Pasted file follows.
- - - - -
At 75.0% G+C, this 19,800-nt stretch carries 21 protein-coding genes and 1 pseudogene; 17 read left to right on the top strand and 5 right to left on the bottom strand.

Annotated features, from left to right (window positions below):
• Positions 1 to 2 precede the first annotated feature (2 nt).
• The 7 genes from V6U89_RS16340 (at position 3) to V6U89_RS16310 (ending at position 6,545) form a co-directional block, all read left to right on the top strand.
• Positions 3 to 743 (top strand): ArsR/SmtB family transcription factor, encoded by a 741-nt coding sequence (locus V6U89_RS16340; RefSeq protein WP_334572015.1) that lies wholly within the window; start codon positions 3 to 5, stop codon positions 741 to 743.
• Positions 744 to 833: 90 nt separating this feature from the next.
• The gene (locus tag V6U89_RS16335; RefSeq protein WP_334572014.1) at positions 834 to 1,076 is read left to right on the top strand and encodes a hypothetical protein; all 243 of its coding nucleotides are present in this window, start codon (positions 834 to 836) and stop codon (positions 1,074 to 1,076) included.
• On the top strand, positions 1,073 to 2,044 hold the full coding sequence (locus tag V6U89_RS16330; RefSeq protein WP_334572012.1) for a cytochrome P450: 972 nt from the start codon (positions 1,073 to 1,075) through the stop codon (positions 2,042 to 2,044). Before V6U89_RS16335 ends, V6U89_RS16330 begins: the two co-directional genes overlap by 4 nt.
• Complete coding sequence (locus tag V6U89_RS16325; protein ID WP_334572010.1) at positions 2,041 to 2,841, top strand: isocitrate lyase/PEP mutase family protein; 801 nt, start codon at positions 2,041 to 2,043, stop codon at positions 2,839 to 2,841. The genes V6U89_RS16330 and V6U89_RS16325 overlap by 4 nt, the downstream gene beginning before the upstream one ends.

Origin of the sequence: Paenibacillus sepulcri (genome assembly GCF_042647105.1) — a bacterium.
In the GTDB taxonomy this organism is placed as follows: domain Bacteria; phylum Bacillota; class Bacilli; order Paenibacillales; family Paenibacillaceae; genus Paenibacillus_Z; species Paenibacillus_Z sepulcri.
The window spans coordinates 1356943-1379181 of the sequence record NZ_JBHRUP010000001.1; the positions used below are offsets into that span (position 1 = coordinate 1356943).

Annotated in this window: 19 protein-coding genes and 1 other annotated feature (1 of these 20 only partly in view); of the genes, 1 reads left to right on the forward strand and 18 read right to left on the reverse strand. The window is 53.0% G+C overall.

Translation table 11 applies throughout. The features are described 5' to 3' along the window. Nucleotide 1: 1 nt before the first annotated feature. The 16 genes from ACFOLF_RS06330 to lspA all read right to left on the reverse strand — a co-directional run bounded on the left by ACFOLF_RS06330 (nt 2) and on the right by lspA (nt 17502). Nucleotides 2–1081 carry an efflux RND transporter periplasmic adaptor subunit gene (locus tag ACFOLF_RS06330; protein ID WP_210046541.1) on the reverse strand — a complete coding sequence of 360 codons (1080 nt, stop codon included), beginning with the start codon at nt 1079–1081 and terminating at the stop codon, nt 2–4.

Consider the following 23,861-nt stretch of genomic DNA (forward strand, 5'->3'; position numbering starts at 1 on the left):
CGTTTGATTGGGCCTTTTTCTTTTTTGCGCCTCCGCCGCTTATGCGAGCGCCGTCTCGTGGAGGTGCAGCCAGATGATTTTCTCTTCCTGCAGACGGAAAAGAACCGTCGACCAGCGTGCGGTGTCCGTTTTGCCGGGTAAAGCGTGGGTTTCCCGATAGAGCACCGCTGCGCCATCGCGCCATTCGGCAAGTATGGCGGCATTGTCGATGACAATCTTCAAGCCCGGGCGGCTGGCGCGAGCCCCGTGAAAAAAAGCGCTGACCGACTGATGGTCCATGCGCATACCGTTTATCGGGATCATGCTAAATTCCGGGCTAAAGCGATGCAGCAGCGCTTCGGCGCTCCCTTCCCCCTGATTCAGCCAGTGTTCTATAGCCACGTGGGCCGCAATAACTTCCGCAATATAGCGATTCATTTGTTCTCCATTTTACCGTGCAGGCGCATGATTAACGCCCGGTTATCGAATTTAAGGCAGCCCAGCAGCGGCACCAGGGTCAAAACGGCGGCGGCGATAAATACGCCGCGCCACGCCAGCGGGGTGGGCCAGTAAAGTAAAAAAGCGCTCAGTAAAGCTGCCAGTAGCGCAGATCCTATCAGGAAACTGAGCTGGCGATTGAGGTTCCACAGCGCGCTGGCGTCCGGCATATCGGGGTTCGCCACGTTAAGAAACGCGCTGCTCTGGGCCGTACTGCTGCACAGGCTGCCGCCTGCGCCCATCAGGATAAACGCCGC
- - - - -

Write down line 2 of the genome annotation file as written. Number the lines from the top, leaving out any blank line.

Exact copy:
Annotated features, from left to right (window positions below):